Intro to the Movie
Welcome to Chasing Dramas. This is the podcast that discusses Chinese History and Culture, through historical Chinese dramas and films. We are your hosts, Karen and Cathy.
Today, as part of a special Chinese New Year episode, we are going to be discussing the 2016 film. Xuan Zang. X-U-A-N Z-A-N-G. If that’s a little difficult to pronounce, you can think of the x sound as an sh sound. The film stars Huang Xiao Ming and follows the extensive trials and tribulations of the famous Chinese monk, Xuan Zang during the early Tang dynasty in his quest to reach India to study Buddhist texts and bring them back to China. A journey that took him 19 year but his unwavering tenacity for his journey led him to complete his task.
This podcast episode is in English with proper nouns and certain phrases spoken in Mandarin Chinese. In this podcast episode, we will first provide a brief background of the titular character, then introduce the main actor for Xuan Zang, Huang Xiao Ming and finally tell the story of Xuan Zang in the context of the film while providing historical Chinese context. There is also quite a bit of indian culture and history portrayed but as we are not experts there, we’ll only lightly cover those portions of the film.
If this is your first time listening to our podcast, welcome and I recommend checking out our website www.chasingdramas.com for more information. Our main goal is to provide more Chinese cultural and historical context to English speaking fans of Chinese historical films and dramas so hopefully, by the end of this episode, you’ll have learned something about Xuan Zang. The film is easily accessible with English subtitles on JubaoTV, spelled J-U-B-A-O TV which you can reach online or on tv from xfinity or cox contour. If you have any questions or feedback on what we discuss in this episode, please feel free to reach out to us at email@example.com or else message us on instagram or twitter.
Let’s get started! Who is Xuan Zang? Xuan Zang is one of the most famous individuals in Chinese culture and history not only because of his contribution to buddhism in China, but because he and his journey inspired the the famous novel, The Journey to the West or 西游记. It’s hard to talk about Xuan Zang and not talk about 西游记 or journey to the west。 The novel, written in the 16th century Ming Dynasty by 吴承恩, though that is disputed, is one of the four great classical novels in Chinese literature, the other three being Romance of the Three Kingdoms, Water Margin, and Dream of the Red Mansion. As with the other novels, Xi You Ji has endured for centuries and is still very much a part of the Chinese cultural identity. Though not every Chinese person has read the original text, they would have consumed some type of variation of the story – whether in a comic or a book or a tv show, an opera, or a retelling. The story of The Journey to the West is embedded into the fabric of Chinese culture and history. One of the most iconic television dramas in China is the 1986 version of the Journey to the West. Even though special effects were rudimentary at the time, the acting was superb and the costume and set design just as good. To this day, it is still considered the best iteration of the Journey to the West on screen. The actor for Sun Wu Kong, 六小龄童， did an absolutely stellar job bringing the monkey king to life that it is still the standard for what people think of when imagining the Monkey King.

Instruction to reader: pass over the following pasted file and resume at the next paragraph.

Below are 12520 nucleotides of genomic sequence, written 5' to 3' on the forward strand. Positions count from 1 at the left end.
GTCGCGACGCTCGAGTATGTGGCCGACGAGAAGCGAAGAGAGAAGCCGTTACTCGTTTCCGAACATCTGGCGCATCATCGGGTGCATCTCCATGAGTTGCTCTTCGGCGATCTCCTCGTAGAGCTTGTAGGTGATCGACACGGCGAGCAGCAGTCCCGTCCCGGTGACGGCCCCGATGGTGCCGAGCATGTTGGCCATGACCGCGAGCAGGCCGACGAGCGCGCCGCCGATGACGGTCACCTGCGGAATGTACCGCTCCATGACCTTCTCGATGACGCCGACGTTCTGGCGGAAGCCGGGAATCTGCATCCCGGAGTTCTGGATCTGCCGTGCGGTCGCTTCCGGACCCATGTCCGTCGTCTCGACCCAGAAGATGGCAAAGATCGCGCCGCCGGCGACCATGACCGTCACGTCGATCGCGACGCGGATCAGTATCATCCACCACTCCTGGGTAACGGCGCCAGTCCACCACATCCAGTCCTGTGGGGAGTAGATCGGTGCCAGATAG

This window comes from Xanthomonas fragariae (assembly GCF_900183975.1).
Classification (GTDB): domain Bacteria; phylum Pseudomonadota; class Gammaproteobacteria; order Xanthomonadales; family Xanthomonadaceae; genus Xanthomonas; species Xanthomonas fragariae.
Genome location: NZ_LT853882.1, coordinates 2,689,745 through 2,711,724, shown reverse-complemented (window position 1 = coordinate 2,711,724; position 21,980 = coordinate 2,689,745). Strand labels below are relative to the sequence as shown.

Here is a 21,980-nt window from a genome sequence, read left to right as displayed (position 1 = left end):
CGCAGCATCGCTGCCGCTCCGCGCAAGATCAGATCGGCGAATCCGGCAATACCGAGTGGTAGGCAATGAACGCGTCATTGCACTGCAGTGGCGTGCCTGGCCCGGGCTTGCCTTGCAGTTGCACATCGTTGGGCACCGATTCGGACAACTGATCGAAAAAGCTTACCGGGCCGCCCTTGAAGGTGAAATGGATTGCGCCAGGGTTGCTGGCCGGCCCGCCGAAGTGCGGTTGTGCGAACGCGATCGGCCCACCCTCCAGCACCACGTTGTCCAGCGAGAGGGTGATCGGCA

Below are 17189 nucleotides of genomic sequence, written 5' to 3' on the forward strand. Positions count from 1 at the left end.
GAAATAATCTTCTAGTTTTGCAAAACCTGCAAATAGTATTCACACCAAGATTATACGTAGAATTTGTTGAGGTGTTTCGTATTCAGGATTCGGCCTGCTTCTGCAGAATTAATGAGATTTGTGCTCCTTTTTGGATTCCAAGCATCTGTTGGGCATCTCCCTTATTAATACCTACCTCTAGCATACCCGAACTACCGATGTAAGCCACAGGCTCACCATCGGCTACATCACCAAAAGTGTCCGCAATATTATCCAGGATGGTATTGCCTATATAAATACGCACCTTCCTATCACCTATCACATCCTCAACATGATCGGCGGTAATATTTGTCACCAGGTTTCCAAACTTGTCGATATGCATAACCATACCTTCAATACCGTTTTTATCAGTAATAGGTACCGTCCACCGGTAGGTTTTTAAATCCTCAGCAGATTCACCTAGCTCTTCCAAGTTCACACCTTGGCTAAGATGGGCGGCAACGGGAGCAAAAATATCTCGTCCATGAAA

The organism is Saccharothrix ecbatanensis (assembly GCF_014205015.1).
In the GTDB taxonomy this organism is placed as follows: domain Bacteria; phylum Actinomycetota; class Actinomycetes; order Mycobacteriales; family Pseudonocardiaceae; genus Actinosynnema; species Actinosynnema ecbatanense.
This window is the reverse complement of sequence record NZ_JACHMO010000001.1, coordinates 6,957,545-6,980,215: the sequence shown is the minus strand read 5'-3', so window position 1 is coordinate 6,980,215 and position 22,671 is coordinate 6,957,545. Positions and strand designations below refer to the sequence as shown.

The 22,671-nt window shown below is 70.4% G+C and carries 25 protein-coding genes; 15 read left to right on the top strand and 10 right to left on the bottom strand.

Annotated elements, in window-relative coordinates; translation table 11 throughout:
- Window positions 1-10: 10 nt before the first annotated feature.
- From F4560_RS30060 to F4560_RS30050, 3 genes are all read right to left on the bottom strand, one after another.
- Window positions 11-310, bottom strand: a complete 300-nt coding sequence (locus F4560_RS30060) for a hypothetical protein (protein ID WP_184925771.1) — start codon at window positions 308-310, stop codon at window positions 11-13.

On a personal note,, Cathy and I grew up listening to mandarin chinese children’s audiobook versions of this story and also rewatched the 1986 version on DVD growing up. I would like to think that a huge part of our Chinese language and history knowledge started early on through the likes of the Journey of the West. That’s just to give an idea of the cultural impact this story has.